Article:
Labour party corporation tax pledge – a new route or history repeating itself?

07 February 2024

Shadow chancellor, Rachel Reeves, recently announced that if the Labour party are elected at the upcoming general election, they would cap the headline rate of corporation tax at the current rate of 25% for the next parliament term. As a pledge intended to offer UK businesses stability and certainty in respect of their investment decisions, the announcement may be welcome news to business owners across the UK. However, the proposed policy has been subject to criticism from both left-wing campaigners and the opposing party, with Conservative minister Kemi Badenoch suggesting the Labour party may increase taxes on businesses and working people in due course. We look at the Labour party’s history on corporation tax and whether this suggests a different approach. 

UK corporation tax was initially introduced by the Labour party in 1965, at a headline rate of 40%. This replaced the old tax system whereby company profits were subject to income tax and an additional profits tax. The headline corporation tax rate peaked at 52% in 1973 but this has been followed by an extended decline until the rate bottomed out in 2017 at 19%. 

Since its initial introduction, the headline corporation tax rate has never been increased by a Labour government. Instead, Labour governments have reduced the main rate three times. These reductions were between 1998 and 2008, when the main rate dropped from 33% to 28%. These reductions were in line with Tony Blair’s pledge to review the corporate tax regime to promote greater long-term investment. The fluctuations in the main rate have instead been predominantly at the hands of Conservative governments, with this seemingly being a well-trodden path for the Conservatives to stimulate economic growth.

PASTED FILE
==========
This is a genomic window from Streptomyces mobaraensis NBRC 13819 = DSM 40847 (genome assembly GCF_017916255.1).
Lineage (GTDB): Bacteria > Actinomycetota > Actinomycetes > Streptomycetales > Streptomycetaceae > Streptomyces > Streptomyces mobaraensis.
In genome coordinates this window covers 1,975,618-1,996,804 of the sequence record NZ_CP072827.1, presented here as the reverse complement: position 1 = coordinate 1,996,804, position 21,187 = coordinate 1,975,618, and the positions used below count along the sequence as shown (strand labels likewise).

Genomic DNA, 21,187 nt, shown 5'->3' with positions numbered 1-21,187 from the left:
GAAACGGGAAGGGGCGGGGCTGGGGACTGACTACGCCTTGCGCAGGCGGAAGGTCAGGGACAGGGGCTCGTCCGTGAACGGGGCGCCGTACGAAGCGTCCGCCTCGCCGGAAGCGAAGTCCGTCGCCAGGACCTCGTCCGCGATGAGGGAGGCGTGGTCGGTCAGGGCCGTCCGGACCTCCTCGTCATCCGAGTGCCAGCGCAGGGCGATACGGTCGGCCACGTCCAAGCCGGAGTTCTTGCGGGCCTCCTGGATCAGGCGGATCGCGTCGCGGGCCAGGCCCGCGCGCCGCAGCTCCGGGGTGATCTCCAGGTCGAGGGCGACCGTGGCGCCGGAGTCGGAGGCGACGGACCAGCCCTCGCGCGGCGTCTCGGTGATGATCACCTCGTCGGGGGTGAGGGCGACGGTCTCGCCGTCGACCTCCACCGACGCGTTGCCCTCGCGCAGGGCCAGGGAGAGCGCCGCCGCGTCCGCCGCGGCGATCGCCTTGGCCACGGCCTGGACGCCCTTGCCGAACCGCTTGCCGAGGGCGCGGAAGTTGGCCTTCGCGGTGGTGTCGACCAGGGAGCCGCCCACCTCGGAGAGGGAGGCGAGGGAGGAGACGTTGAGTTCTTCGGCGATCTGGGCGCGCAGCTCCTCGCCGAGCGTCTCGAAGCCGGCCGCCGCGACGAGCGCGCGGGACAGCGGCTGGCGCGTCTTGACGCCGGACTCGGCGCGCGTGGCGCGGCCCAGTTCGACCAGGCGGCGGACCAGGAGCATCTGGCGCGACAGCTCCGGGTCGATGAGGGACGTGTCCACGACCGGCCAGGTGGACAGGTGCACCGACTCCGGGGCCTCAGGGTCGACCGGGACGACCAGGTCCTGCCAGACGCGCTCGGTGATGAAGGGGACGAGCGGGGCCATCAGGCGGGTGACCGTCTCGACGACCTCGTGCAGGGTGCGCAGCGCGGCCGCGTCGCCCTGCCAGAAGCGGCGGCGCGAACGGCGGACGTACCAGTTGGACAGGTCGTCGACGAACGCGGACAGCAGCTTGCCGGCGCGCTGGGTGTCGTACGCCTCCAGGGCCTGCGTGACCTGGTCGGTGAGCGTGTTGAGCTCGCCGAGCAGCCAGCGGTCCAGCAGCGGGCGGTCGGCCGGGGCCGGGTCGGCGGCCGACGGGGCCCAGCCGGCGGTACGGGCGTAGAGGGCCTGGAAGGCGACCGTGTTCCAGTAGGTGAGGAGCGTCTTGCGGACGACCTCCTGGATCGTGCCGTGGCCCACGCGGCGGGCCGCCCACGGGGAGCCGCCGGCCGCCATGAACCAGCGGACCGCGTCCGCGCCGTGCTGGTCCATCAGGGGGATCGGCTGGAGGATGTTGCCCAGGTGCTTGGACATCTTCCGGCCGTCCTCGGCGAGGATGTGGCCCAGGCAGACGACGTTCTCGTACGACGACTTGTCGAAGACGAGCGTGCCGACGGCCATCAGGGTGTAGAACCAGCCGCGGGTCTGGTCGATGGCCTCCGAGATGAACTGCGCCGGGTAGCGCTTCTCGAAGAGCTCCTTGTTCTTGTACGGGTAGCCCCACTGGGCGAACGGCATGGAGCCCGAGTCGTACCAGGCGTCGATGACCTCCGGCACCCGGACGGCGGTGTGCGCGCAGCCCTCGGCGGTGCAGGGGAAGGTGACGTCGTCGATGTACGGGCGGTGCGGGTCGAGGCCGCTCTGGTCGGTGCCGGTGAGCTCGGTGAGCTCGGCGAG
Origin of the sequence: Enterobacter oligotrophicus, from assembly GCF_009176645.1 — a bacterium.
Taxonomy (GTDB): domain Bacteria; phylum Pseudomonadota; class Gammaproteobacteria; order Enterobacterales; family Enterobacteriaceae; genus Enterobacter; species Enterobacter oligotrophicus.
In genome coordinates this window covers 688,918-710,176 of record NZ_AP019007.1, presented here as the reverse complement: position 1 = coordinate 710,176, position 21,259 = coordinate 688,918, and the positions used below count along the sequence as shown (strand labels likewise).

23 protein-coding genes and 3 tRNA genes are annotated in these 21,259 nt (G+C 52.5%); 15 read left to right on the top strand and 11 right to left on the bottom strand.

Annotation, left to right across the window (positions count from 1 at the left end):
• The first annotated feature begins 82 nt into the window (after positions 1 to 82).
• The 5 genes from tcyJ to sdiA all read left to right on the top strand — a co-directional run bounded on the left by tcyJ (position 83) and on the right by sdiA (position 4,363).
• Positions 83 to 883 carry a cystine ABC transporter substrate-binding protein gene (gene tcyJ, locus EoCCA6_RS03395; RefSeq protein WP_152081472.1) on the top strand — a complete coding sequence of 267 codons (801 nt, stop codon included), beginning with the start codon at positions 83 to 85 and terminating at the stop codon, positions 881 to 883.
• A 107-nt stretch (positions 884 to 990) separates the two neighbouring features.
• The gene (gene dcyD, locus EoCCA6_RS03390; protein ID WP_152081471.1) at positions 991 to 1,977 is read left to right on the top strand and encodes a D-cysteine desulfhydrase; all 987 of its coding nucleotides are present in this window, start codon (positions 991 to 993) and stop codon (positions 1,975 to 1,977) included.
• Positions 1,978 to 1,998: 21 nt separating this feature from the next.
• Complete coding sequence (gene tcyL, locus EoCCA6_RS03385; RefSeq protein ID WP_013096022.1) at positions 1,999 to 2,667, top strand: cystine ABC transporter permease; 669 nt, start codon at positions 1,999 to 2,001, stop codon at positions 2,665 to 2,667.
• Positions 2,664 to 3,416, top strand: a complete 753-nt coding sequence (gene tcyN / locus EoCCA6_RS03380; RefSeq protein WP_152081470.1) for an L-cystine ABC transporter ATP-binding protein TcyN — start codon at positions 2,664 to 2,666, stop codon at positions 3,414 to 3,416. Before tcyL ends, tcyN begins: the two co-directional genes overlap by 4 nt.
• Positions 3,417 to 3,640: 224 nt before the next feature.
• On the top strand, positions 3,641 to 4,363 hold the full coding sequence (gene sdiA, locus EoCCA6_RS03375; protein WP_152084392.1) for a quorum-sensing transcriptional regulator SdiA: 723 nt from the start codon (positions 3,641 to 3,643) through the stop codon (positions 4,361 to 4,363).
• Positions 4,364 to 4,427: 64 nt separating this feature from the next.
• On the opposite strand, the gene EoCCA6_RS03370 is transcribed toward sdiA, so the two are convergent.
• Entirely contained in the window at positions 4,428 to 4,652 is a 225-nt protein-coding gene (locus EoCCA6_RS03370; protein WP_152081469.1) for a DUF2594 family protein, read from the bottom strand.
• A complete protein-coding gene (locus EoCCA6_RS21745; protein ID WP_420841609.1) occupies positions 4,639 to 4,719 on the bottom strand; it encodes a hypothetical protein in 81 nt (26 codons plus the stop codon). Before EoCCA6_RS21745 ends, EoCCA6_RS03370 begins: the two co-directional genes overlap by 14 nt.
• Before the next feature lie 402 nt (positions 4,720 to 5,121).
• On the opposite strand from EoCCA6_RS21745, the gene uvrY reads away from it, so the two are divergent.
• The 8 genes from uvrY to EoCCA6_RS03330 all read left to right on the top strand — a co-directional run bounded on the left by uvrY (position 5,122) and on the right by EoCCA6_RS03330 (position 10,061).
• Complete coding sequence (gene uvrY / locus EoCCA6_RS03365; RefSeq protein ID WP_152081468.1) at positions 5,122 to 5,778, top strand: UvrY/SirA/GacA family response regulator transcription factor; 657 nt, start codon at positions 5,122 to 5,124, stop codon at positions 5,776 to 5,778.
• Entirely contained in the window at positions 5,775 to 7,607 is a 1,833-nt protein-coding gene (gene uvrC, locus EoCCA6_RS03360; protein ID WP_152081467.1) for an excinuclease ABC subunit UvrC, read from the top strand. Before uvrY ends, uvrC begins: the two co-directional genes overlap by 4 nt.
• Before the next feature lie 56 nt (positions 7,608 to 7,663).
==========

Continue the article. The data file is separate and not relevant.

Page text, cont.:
Whilst the Labour party have not regularly altered the main rate of corporation tax, they have adjusted the small profits rate and thresholds (broadly, a lower corporation tax rate for companies with smaller levels of taxable profits). Throughout the same period from 1998 to 2008, the small profits rate reduced from 21% to 19% and back to 21%, with the Labour party targeting their support for smaller businesses. 

An important point to note is that even with the changes in the main and small profits rates between 2005/06 and 2008/09, the receipts from UK corporation tax were broadly consistent at around £45bn, likely due to other changes to the corporation tax regime, such as capital allowances being increased or reduced. 

With this history in mind, if a Labour government is elected this year, some may argue that it should not really be a surprise to see Labour hold their pledge to maintain the 25% main rate of corporation tax for the duration of the next parliament. Interestingly, the recent announcement did not give the same assurance for the small profits rate or thresholds. Will history repeat itself and we see a recurrence of Labour’s policy during the early 2000s? Or will Starmer’s Labour government look to break the mould? In any event, history suggests that any changes in the main rate of corporation tax are unlikely to have a significant impact on overall tax revenues and so business owners may not want to get too excited.

Beth Barker
Associate director
AUTHOR
Beth Barker
Associate director
AUTHOR